Yes. Some years ago, one of those mind-altering gasses that infuse critique groups got loose, and a meme developed that said, “Never start with dialogue that doesn’t have attributions, because the reader needs to know who’s speaking.”

    Bosh. It’s a great way to start if handled right, as Card shows here.

  2. says

    The point about the opening dialogue and attributions issue is important. I found the opening intriguing but did want more of an anchor, thinking I’d get something soon. Too many pronouns at the start is uncomfortable and the sudden break in the POV with the dreaded *** was jarring for an opening page; the second you get a little grip, the reader is yanked out.

    I did stumble on the sentence … “But since adults always said it when it was going to hurt …” The “it” twice in same sentence? Awkward sentence. As an editor I might have suggested … “But since adults always said that when it was going to hurt…”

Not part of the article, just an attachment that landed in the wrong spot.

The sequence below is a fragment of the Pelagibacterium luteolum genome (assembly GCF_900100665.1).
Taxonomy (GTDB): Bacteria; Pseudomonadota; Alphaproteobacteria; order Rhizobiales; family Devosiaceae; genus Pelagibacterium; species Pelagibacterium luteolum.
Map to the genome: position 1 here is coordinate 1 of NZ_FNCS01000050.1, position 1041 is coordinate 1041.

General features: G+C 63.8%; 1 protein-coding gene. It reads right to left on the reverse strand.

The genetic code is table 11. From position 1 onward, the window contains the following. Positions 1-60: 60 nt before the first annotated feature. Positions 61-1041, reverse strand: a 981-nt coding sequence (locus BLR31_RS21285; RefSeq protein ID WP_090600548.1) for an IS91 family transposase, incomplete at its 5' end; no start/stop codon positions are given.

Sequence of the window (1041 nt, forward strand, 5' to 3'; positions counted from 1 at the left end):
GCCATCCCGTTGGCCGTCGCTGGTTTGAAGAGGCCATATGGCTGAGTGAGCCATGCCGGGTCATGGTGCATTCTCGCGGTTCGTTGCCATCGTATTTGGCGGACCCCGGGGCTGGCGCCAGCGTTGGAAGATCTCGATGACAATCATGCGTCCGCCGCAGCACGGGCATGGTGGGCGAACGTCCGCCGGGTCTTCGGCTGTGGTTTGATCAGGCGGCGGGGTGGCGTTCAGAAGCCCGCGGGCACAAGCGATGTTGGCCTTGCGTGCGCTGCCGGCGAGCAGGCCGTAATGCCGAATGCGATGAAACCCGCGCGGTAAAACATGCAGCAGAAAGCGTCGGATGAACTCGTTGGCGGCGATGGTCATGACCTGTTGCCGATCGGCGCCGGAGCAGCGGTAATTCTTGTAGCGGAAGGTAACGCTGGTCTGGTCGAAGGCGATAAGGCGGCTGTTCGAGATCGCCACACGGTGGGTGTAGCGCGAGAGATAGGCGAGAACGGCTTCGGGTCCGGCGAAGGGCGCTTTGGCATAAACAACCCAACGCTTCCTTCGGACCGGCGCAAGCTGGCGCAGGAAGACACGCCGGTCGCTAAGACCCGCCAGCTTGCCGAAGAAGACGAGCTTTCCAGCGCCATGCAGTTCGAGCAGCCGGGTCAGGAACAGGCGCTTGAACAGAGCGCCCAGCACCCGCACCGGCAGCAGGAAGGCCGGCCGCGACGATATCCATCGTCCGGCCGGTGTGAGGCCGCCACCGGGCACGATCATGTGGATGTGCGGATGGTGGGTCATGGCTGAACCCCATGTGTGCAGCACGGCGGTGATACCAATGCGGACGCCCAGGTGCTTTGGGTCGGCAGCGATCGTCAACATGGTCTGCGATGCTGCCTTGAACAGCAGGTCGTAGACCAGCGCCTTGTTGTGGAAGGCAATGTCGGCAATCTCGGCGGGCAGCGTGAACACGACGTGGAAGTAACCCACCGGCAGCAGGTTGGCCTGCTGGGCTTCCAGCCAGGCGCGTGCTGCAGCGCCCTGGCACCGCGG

As a reader (and a writer) I’d go for a smoother opening so the reader is drawn in instead of being tossed around.
    Paula Cappa´s last blog post ..Mysteries of a Crystal Egg

  3. says

    Come on Ray, you can’t tell he didn’t have at “Hello”.

    (“I’ve watched through his eyes, I’ve listen through his ears, and I tell you he’s the one. Or at least as close as we’re going to get.

    “That’s what you said about the brother.”)
    Tension and Intrigue will always persuade me to turn the first few pages.